“If the patient can’t sleep, ask them if they need pain-killers.” This usage is perfectly acceptable.
You’ve only got one brain, even if you’ve got a lot of brains. Uh?
Nothing tricky about this one. A role or profession in the singular requires an article: “he is a teacher” or “she is the CFO”.
“I had a phone conversation with ten dentists” in English is a conference call, but in Dutch it would usually mean ten separate calls, one with each.
The plural of person is ‘people’, except in legalese and occasional old-fashioned texts.
There’s no such thing as “a training”. You either receive training – a general, uncountable noun – or take a training course.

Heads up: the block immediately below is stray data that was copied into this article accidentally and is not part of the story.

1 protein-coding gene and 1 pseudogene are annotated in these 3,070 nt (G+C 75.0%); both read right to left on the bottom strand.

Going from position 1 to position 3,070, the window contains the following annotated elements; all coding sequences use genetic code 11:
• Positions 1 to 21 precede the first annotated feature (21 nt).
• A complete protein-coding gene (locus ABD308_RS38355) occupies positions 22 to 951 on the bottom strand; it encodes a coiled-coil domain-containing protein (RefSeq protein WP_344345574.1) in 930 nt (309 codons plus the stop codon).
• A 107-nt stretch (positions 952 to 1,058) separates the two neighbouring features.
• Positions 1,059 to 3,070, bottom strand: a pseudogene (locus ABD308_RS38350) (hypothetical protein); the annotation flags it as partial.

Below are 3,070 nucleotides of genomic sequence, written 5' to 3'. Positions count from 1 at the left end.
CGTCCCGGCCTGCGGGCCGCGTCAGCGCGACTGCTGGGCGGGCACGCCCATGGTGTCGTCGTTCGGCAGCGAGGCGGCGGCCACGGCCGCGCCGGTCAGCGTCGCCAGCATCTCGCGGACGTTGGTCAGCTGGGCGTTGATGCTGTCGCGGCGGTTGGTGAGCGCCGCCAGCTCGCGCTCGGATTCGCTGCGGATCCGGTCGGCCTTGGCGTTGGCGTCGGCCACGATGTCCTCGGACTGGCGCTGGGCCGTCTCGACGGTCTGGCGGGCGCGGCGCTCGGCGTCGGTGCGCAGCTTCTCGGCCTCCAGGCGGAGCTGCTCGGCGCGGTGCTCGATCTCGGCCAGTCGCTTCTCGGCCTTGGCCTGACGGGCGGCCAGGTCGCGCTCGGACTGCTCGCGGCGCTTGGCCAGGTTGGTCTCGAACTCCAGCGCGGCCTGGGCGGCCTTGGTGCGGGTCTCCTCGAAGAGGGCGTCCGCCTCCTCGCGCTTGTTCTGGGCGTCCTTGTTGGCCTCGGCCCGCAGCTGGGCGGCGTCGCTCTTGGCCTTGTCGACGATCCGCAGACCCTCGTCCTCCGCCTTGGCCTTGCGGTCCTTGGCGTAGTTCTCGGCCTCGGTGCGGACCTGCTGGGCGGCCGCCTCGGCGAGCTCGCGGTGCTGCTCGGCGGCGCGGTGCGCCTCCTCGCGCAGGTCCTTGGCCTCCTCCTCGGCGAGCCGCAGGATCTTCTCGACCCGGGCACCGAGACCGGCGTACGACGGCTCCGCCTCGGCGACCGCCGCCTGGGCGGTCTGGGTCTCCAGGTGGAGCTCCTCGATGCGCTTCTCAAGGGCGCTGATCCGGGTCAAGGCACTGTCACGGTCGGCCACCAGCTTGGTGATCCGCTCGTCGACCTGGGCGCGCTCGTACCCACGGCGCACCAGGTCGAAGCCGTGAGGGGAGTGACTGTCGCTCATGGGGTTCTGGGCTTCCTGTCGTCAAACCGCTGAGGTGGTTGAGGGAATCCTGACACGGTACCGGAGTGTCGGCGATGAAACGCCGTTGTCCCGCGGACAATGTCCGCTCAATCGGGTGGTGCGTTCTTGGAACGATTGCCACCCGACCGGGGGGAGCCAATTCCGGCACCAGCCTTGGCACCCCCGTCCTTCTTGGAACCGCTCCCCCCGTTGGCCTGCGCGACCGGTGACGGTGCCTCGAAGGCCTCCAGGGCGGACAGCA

Singular subjects require singular verbs and plural subjects require plural verbs… except when they don’t.
Um… surely not. The Dutch don’t make mistakes when referring to their own country, do they? It turns out to be a surprisingly tricky one.
A singular noun. Yes, the origin of the word is the Latin plural of datum, but that’s not the point. Languages are dynamic and changing; if you don’t go with the flow, it can sound hypercorrect.
The word “and” creates a plural in English – in this example, you’re talking about more than one century, after all.